There are books out there for brides/couples to help you make the most of your wedding photography. How to stand, how to hold your flowers, that sort of thing.

More importantly, and it’s probably covered in the books, I would recommend couples make their suggestions and wishes known during their wedding. “Let’s have some fun with this setting.” “Please don’t line us up for a firing squad.” “Can we try one like this … “ That sort of thing.

Anyway, felt like sharing these via the blog.

Wedding Photography Philosophy

A view from afar
Elaine and Eric's Ceremony

Again this week I had the chance to explain my philosophy when it comes to photographing weddings.  I’m there to capture the day, record the moment and – whenever possible stay out of the way.

I shoot in an unobtrusive manner.  Sure, you need a photographer to manage the situation when it’s time for formal portraits – but during the ceremony it’s important to get the shots without stealing the show.

A couple I’ll be photographing in July made a point to tell me “Don’t get in front of mom during the service.”  A welcome point, but almost unnecessary.  If I’m in front of anyone, I’m generally kneeling. I prefer the over the shoulder approach.

Guests enjoy themselves and see the bride and groom instead of the back of my head. Whether I’m working in a church, or beside the Hudson River – in the Catskill Mountains or Adirondacks, the scene and scenery should be the center of attention.

In filmmaking, there’s something called the establishing shot – that can be the areal view of the bridge on which the meeting will take place, or view from the clock tower – at a wedding, it’s the shot that shows all of the guests waiting in anticipation or applauding the kiss.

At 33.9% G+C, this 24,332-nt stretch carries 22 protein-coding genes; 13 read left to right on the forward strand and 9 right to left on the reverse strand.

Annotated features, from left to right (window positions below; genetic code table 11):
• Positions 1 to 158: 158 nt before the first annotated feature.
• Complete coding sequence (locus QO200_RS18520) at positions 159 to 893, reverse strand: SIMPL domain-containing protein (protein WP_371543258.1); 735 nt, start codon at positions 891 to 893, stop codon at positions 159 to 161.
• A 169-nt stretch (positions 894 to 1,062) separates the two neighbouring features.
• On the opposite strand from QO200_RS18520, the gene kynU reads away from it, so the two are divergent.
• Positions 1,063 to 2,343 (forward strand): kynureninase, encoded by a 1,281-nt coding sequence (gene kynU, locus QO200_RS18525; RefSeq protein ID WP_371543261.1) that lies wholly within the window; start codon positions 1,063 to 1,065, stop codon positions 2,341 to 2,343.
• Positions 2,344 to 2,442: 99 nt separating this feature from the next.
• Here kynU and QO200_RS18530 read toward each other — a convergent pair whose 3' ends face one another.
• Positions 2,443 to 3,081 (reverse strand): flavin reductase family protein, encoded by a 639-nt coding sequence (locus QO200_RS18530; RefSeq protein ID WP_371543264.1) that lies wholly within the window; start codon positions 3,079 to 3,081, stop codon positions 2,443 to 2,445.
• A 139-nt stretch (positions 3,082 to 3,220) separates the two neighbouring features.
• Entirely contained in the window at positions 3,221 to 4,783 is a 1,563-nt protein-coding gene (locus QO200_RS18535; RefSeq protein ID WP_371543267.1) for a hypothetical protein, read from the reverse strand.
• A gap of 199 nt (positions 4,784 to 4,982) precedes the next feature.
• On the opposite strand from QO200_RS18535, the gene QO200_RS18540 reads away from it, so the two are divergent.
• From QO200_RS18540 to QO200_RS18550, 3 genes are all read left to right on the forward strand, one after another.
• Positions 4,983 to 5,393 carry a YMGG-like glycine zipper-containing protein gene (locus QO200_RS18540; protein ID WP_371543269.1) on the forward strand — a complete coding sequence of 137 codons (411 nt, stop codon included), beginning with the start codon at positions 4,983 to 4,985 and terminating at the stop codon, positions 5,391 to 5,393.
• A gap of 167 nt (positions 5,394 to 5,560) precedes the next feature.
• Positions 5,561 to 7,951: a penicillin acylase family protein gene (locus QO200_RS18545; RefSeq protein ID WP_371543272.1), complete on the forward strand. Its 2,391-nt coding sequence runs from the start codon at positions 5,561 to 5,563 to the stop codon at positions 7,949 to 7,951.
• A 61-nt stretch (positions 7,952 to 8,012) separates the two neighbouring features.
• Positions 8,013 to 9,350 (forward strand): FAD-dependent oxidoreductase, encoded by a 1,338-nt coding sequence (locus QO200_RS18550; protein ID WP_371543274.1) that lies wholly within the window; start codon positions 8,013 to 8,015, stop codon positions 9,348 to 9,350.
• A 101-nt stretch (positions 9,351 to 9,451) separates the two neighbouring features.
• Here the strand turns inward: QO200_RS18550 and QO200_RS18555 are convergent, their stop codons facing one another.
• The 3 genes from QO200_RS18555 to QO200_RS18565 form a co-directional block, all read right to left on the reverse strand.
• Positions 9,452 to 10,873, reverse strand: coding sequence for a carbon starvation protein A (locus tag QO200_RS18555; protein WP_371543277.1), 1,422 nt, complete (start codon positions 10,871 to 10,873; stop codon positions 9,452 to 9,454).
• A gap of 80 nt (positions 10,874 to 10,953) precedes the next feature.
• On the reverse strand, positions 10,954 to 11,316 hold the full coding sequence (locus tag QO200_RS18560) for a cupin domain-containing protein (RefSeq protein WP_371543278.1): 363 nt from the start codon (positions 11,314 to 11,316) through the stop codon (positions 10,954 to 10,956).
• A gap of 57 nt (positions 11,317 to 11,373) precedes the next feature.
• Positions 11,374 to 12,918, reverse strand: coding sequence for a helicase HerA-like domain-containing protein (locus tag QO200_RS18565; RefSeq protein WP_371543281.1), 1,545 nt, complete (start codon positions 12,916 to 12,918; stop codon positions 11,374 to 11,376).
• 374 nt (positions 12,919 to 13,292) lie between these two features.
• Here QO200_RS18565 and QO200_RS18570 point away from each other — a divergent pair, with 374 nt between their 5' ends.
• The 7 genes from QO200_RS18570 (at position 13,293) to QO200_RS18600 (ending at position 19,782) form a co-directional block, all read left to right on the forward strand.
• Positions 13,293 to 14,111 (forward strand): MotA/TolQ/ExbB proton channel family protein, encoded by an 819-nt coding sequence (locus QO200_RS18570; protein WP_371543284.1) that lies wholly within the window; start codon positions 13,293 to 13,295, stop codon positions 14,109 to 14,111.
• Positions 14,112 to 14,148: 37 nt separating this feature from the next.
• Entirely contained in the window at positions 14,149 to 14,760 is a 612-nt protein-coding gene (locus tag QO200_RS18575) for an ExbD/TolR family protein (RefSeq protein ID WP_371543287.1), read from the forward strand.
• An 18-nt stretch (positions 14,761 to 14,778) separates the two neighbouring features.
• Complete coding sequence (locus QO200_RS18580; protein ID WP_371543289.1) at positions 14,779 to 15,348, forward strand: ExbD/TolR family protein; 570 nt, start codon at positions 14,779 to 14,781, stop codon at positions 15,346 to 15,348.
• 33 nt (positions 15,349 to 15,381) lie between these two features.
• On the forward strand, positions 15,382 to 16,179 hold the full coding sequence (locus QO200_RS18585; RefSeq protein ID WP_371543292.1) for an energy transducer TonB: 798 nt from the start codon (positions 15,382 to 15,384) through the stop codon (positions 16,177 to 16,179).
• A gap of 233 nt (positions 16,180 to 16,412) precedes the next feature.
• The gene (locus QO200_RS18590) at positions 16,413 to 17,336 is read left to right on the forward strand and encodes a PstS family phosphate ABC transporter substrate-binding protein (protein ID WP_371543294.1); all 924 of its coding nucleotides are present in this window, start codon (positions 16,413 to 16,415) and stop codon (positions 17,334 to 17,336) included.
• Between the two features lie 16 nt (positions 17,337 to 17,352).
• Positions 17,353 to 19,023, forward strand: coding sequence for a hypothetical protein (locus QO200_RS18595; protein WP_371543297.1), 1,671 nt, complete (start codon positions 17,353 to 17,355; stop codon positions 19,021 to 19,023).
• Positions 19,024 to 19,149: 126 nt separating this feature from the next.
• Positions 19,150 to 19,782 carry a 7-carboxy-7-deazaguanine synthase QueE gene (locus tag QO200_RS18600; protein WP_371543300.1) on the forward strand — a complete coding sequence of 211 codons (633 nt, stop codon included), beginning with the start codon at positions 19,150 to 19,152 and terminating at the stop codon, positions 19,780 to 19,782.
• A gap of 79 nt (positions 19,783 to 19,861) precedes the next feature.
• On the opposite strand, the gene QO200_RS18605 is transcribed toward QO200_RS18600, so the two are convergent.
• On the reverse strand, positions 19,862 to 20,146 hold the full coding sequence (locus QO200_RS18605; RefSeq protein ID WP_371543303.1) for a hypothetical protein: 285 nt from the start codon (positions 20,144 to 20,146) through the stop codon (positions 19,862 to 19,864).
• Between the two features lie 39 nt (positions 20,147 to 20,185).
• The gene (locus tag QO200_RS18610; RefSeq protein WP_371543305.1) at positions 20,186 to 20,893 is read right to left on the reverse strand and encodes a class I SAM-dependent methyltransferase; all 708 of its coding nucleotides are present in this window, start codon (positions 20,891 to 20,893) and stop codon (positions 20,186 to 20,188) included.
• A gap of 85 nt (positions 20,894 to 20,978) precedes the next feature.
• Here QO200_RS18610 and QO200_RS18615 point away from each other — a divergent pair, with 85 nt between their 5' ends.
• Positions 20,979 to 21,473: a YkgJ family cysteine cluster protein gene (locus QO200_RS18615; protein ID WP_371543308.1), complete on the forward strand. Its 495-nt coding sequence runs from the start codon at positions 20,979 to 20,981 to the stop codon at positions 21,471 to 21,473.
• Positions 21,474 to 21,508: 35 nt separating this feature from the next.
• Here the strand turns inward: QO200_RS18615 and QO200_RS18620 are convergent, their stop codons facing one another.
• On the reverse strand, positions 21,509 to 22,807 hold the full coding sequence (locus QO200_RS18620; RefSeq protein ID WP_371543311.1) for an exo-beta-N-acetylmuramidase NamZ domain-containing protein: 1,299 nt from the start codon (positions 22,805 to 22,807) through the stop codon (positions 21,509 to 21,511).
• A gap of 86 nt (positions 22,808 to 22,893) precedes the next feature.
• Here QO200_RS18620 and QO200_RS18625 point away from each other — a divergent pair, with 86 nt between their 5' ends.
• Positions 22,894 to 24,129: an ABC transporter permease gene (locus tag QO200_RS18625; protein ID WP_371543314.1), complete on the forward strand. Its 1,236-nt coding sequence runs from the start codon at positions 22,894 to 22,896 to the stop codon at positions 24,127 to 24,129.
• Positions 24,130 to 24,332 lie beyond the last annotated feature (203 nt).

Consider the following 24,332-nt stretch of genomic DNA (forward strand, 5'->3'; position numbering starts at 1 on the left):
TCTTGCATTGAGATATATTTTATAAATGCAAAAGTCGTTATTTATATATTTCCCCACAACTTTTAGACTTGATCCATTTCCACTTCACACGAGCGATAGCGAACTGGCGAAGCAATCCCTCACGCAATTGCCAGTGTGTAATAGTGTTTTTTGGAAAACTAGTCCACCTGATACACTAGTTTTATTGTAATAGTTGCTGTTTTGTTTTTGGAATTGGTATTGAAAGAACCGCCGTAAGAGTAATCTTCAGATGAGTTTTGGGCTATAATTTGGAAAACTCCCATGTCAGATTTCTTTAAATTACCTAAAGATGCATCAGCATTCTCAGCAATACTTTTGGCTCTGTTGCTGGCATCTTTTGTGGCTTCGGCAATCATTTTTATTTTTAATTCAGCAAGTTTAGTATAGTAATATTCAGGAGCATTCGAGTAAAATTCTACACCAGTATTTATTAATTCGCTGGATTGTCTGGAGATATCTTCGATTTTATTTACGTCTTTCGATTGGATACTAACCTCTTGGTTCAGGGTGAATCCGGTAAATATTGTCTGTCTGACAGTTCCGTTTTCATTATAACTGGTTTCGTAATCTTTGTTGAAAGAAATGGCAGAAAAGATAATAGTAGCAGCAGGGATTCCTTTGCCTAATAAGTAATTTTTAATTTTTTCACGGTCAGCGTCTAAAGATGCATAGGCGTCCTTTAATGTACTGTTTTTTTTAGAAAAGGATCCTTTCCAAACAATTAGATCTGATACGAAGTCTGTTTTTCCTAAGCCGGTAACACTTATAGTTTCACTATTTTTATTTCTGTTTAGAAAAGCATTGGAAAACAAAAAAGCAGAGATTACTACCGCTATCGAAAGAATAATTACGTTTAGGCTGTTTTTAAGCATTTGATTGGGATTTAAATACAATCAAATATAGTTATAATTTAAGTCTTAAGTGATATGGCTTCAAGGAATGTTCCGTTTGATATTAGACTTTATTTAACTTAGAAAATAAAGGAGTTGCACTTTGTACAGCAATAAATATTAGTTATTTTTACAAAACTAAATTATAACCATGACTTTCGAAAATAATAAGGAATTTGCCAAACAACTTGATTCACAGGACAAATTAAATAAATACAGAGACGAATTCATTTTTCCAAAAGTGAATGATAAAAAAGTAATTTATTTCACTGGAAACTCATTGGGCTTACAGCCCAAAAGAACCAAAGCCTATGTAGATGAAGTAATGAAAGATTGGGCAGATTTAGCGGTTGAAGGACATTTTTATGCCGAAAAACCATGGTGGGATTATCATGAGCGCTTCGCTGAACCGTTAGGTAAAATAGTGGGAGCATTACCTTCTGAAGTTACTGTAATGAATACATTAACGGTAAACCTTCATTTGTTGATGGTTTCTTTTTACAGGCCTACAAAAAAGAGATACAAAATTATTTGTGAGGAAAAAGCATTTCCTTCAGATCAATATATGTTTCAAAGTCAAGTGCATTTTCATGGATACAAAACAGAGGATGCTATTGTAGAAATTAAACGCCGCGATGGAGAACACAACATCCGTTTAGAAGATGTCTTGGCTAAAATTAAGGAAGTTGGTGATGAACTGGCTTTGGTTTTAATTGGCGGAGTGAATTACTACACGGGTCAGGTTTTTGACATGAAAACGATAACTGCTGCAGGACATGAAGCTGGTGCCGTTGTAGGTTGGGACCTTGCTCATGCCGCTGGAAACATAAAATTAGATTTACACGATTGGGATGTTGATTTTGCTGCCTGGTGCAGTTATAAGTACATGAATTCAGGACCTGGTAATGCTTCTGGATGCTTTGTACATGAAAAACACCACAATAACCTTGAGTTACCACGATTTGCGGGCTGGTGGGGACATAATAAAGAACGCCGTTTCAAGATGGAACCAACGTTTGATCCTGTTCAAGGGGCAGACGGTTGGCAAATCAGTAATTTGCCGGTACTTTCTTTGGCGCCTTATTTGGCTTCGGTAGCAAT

As important as the rings are, I feel these big-picture sorts of moments are at least as photo-worthy. The rings will always be on those fingers, but friends and family will go their separate ways once the wedding has ended.

Becky & Colin's Rings in Warrensburg

Freehold Bridal Show, Wedding Photography in the Catskills

Freehold "Celebrate Love" Bridal Show
Jonathan Ment Photography at the Freehold House 20, February 2010

On Saturday I brought out some portfolio work to a small bridal show at the Freehold House, in Freehold, NY.  Fewer than 100 couples were represented during the day and I had a chance to chat with most.  Many folks have already found their photographers – and apologized. That’s just silly. There’s so much that goes into planning a wedding. If you’ve found your photographer, that’s another thing to cross off the list.  That said – one visitor told me how her photographer keeled over dead a month before her wedding and she had to scramble to find a new one. YIKES!  After that conversation, I told another couple “take my card, you never know.”   Of course, even if the wedding comes and goes, someday you might want a photographer for another party, a portrait shoot, a session with your cat or dog…

This was a small show for sure, but I had fun.   Though not so busy to really qualify, this offered a sort of speed-dating scenerio where brides and their entourages had a few minutes each with various vendors to see if that love connection would be made.

Flower shops, dress shops, and a dress preservationist also exhibited, along with another photographer and several area businesses. One favorite, whom I’ve encountered both privately (think canoli pit stop) and on the job (Tasha & Clarence’s wedding last October) is Dawn’s Bakery. I heartily recommend her.

Throughout the day, we enjoyed excellent live music by jazz guitarist Ed Wasilewski,  whom I would recommend to anyone in need of a solo performer of this sort. Ed tells me he also works with small ensembles and can even offer a band format when needed.

During the day I collected entries for a free photography drawing. I’ve posted the winners here.

I should mention the boxed entree served to exhibitors was terrific. A grilled chicken-bacon-salady thing. I’m sure Freehold House is a great choice for a special night out or your once-in-a-lifetime event.